Can a Hernia Cause Back Pain? A Doctor Weighs In -

Can a Hernia Cause Back Pain? A Doctor Weighs In

By Dr Shoaib Muhammad , published on May 25, 2023
Dr Dusan Sekulic MD

Got persistent back pain and wondering if there might be something else behind it?

It's a good idea to start your search because it could be a hernia. 

A hernia is typically associated with abdominal discomfort. Although rare, it does have the potential to cause serious back pain too. It can put pressure on nearby nerves, including the ones in your back.

And that can hurt. 

This pressure can lead to pain that radiates from the hernia site to your back. Also, hernias mess with the natural balance of muscles and ligaments in your core.

This imbalance can strain your back muscles, causing discomfort and pain.

Let's explore the unexpected evidence on hernias causing back pain, and shed light on the hows and whys that might just leave you amazed.

Behind the Bulge: Understanding How Hernias Cause Back Pain

A hernia occurs when an organ or tissue pushes through a weak spot in the surrounding muscle or connective tissue, resulting in a bulge. Let's start with the difference between the affected regions.

What Part of the Back Can Hernias Affect?

When it comes to hernias, they can actually cause pain in any part of the back [1].

Upper Back Pain

A hernia in the upper abdominal area can radiate pain to the upper back. The pressure from the hernia can irritate nearby nerves, causing discomfort that extends to this area.

Lower Back Pain

Hernias located in the lower abdomen can also be responsible for lower back pain. The bulging hernia can compress or irritate nerves in the lower back, leading to pain in that area.

Middle Back Pain

While less common, hernias in the mid-abdominal region can also cause pain in the middle back. The protruding hernia can put pressure on nerves or disrupt muscle function, causing discomfort in your middle back.

Can A Hernia Cause Groin Pain?

Yes, it can! Hernias are a common cause of groin pain. When a hernia occurs in the groin area, such as an inguinal hernia, it can cause pain that radiates to the groin.

The bulge from the hernia can put pressure on nerves, leading to groin discomfort and sometimes even swelling.

Can A Hernia Cause Sciatic Nerve Pain?

Believe it or not, hernias can even be linked to sciatic nerve pain.

If a hernia occurs in the lower back, it can put pressure on the sciatic nerve, which extends from the lower back down the legs.

This compression can result in sciatic nerve pain, characterized by shooting pain, numbness, or tingling sensations that radiate from the lower back to the legs.

can a hernia cause back pain

Hernia VS. Herniated Disk

Back pain can be caused by various factors, and two common culprits are hernias and herniated discs. Although they may sound similar, there are big differences between the two.

Understanding these distinctions is crucial for proper diagnosis and targeted treatment. So, let's look at the difference between back pain from a hernia and a herniated disc and the importance of maintaining good desk posture.

Hernia And Herniated Disc: Spotting The Difference

  • Location: A hernia typically involves a bulge or protrusion in the abdomen or groin area, whereas a herniated disc occurs when the soft cushion-like disc between the vertebrae in the spine slips out of place or ruptures.
  • Cause: Hernias are often caused by a weakness or tear in the abdominal wall, allowing organs or tissues to push through. On the other hand, a herniated disc is typically the result of wear and tear, age-related degeneration, or sudden trauma.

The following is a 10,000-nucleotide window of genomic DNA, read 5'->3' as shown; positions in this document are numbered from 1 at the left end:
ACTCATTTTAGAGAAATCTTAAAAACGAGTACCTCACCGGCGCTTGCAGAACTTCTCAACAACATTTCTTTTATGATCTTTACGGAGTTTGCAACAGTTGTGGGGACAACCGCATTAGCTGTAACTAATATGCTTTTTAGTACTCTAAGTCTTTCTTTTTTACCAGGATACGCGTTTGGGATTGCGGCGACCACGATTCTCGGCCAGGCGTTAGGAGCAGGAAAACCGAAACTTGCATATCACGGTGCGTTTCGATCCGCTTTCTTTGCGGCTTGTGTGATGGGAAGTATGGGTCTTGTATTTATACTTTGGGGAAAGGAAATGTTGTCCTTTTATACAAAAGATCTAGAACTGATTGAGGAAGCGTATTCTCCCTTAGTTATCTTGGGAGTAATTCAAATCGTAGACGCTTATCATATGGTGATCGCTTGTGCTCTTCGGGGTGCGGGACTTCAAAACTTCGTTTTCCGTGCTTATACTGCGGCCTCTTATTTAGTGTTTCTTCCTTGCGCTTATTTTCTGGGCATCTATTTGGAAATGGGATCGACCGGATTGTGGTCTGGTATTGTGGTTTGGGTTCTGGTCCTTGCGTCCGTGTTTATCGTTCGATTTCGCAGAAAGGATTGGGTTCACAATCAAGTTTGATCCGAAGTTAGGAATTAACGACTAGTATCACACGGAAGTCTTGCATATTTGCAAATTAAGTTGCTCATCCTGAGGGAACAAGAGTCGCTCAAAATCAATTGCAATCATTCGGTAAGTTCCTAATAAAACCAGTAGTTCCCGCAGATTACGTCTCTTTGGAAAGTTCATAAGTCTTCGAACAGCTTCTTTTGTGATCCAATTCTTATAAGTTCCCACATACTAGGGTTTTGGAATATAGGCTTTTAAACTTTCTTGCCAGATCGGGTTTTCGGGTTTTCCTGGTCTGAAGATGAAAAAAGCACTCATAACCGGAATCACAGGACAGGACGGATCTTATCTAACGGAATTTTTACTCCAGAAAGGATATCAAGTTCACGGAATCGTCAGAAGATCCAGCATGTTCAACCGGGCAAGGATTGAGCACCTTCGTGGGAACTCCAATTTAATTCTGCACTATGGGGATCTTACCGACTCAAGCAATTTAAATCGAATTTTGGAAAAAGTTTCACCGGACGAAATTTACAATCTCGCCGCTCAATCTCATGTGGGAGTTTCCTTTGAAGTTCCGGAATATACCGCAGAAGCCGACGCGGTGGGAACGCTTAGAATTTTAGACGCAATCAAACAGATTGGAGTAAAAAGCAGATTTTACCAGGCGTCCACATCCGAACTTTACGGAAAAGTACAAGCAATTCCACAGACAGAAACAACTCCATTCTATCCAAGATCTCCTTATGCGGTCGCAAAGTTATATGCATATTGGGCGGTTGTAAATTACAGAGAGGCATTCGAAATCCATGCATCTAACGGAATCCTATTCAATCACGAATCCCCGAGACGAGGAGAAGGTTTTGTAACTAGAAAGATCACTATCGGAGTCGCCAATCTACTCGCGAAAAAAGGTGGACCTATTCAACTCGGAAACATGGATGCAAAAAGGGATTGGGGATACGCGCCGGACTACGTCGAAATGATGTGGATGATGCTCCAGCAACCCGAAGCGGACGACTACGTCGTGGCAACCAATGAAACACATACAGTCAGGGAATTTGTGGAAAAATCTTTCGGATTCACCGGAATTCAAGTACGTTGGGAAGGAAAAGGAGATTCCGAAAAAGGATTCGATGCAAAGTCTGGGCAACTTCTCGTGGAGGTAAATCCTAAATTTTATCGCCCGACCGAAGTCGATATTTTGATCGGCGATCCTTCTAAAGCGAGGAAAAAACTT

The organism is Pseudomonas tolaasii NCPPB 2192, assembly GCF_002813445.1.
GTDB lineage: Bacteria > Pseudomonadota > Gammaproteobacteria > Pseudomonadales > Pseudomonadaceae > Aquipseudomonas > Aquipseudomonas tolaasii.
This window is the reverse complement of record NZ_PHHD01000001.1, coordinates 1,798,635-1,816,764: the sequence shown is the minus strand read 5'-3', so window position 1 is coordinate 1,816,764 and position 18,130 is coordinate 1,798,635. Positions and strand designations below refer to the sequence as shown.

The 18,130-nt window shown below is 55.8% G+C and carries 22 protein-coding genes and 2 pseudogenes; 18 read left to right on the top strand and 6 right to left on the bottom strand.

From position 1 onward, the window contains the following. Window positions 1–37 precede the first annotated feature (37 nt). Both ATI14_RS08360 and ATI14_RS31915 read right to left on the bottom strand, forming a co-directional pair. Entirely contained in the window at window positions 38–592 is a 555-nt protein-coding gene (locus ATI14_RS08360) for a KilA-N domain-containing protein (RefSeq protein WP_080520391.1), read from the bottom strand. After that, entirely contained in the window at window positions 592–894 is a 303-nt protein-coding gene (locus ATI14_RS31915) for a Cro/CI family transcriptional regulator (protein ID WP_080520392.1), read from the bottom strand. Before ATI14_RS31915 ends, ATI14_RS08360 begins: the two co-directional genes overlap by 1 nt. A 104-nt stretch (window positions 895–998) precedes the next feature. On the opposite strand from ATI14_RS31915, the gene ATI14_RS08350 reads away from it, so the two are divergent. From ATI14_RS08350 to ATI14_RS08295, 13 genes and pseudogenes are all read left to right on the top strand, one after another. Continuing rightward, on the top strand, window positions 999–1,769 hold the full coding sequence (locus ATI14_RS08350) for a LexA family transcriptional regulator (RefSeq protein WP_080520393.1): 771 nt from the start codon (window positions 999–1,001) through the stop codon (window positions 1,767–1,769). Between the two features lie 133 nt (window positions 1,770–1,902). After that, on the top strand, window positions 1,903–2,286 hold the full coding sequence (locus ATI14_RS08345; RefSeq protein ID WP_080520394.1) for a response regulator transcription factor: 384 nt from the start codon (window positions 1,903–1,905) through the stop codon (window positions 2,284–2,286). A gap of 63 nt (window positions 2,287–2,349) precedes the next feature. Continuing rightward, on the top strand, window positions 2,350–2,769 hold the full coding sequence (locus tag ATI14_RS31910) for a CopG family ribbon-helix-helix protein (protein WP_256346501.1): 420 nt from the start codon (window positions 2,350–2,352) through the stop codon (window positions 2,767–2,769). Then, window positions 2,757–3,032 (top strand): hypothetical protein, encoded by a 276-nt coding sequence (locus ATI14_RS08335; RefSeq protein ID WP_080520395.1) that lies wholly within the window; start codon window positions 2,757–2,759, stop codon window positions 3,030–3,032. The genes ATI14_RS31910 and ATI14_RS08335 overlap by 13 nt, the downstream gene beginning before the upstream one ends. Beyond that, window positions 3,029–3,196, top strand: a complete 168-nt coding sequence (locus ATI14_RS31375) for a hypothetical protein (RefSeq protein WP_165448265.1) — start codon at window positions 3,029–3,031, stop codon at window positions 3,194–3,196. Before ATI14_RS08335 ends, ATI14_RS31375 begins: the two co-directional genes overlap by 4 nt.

• Symptoms: Back pain caused by a hernia is usually rare and may radiate from the affected area to other parts of the back. A herniated disc is more common. It can cause localised pain, along with symptoms such as numbness, tingling, or weakness that can extend down the arms or legs [2].

Why Proper Desk Posture Matters For Herniated Disc

Having the proper desk posture matters, but especially if you've got a herniated disk.

In the article linked above you'll find an infographic with tips for sitting right at your desk. If you click it and scroll down a little, you'll find an infographic with diagrams. 

Here's a little extra encouragement to look after that back of yours.

Reduced Strain

Maintaining good desk posture is crucial if you've got a herniated disc. Sitting with proper posture can help alleviate strain on the spine and reduce the pressure on the affected disc.

Ergonomic Setup

If you use an ergonomic chair and ensure that your workstation is properly set up can make a significant difference.

Adjust your chair's height, position your monitor at eye level, and support your lower back with a lumbar cushion to promote better posture and minimise discomfort.

Regular Exercise & Movement

Sitting for long periods can make back pain from a herniated disc even worse. Regular breaks to stretch, walk, or perform simple back exercises can help relieve pressure on the disc and improve circulation.

Remember, maintaining good desk posture is not only beneficial for those with a herniated disc but also for preventing back pain and promoting overall spinal health.

Most Common Hernias Involved In Back Pain

In my clinical experience, though rare, certain types of hernias have been associated with excruciating back pain. Let's explore some specific hernia types and their potential connection to back pain.

Femoral Hernia

Femoral hernias develop when a part of the intestine or other tissue pushes through the femoral canal, a small passageway near the groin.

Femoral hernias are less likely to cause back pain. However, in some cases, the hernia may indirectly contribute to discomfort by putting pressure on nerves in the groin or lower abdomen [1].

Perineal Hernia

Perineal hernias involve organs or tissue protruding through the pelvic floor in the perineal region. Perineal hernias are less likely to cause back pain.

The primary symptoms are usually related to difficulty with bowel movements or urinary issues. However, if the hernia enlarges significantly or causes nerve compression, it may contribute to significant groin and back pain [1].

Paraoesophageal Hernia

Paraesophageal hernias involve the stomach bulging through the diaphragm next to the oesophagus. Paraesophageal hernias are unlikely to cause back pain directly.